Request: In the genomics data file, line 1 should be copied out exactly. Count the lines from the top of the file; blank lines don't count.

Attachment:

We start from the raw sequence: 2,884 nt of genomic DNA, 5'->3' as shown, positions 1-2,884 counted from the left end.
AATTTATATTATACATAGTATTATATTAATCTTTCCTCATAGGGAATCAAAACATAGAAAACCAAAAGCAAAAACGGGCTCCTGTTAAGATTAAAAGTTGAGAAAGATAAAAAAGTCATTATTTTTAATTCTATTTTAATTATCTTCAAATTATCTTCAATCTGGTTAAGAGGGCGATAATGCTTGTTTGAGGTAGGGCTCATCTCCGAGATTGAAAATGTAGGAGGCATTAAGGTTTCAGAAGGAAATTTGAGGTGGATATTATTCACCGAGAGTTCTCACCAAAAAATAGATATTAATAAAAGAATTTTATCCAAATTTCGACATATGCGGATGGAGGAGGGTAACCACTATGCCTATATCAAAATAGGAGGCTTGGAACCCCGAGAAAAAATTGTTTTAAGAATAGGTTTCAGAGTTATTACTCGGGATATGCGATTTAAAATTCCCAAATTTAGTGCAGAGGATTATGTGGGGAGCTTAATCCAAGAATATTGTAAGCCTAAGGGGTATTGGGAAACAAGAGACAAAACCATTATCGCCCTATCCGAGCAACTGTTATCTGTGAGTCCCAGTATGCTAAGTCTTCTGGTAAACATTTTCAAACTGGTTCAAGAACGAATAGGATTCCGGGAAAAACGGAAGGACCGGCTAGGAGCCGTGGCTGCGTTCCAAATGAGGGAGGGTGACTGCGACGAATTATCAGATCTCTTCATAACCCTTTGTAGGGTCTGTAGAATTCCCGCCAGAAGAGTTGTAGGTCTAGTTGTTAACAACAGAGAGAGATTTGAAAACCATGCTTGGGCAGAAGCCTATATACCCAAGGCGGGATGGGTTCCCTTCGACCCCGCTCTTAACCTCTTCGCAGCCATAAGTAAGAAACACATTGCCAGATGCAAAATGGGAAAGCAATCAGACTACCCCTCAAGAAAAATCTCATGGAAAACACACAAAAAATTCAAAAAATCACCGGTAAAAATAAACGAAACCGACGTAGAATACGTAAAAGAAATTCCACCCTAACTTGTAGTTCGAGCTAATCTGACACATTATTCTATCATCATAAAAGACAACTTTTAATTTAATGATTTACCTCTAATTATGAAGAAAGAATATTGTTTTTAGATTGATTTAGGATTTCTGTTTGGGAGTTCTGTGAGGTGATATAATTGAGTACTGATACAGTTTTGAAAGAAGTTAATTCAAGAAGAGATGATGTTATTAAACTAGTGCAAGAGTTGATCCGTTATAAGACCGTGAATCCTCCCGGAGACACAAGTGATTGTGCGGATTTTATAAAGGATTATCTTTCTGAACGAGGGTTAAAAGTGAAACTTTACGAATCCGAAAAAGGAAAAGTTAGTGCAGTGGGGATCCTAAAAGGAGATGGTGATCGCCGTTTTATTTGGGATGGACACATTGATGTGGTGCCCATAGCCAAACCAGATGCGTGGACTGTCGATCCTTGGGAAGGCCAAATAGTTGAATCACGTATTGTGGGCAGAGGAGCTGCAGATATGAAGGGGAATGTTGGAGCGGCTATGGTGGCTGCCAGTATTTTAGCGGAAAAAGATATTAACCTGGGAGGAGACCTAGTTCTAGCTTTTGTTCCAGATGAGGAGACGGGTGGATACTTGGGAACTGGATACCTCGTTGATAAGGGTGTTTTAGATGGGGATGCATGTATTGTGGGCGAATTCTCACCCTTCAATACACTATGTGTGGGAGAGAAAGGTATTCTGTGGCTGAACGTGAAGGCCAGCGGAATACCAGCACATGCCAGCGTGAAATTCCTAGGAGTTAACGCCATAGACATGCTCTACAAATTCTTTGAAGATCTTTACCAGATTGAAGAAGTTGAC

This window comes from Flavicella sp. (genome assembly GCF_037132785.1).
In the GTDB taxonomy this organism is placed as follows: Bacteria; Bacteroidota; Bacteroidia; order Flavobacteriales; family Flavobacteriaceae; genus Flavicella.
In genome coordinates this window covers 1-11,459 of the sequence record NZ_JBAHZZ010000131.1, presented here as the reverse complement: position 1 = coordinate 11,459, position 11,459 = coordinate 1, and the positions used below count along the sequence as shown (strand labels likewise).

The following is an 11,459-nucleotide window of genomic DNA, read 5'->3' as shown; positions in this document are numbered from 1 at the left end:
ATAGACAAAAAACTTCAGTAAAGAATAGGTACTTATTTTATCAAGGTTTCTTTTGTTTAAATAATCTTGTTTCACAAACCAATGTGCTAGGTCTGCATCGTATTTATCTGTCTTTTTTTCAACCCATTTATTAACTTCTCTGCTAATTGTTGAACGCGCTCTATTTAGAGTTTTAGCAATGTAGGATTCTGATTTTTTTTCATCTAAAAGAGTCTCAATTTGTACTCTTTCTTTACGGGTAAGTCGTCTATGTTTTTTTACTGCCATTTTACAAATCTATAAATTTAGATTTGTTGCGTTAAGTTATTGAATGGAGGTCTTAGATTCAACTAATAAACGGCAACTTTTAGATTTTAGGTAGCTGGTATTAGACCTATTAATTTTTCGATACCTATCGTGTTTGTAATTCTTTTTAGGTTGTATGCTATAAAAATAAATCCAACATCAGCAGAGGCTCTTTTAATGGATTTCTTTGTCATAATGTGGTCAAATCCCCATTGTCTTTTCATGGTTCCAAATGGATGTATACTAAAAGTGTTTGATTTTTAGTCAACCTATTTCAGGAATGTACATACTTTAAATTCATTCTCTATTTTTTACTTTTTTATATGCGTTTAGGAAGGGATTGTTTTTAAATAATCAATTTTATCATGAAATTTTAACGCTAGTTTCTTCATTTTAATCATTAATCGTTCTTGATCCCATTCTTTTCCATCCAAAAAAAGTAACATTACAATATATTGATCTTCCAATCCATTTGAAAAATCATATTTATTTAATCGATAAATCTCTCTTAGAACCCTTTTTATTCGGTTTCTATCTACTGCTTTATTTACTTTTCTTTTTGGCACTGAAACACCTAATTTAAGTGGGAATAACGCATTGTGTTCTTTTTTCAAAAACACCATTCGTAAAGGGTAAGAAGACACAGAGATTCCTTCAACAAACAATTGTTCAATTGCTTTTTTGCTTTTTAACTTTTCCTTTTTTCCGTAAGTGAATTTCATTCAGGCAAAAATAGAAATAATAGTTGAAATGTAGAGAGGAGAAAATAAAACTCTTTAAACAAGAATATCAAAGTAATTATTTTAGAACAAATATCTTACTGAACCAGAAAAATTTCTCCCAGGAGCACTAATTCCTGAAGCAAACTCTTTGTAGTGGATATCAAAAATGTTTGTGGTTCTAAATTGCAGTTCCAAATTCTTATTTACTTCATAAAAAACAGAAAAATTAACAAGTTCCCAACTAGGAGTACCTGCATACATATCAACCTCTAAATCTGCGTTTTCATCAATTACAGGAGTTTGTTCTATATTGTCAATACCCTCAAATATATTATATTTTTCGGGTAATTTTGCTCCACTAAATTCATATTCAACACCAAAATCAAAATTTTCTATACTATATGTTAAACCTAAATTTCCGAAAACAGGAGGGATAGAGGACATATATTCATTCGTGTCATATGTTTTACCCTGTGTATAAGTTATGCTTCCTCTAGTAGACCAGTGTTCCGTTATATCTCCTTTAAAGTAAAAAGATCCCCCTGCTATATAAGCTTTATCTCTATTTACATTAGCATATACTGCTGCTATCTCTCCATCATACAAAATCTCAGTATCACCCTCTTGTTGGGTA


We start from the raw sequence: 2,884 nt of genomic DNA, 5'->3' as shown, positions 1-2,884 counted from the left end.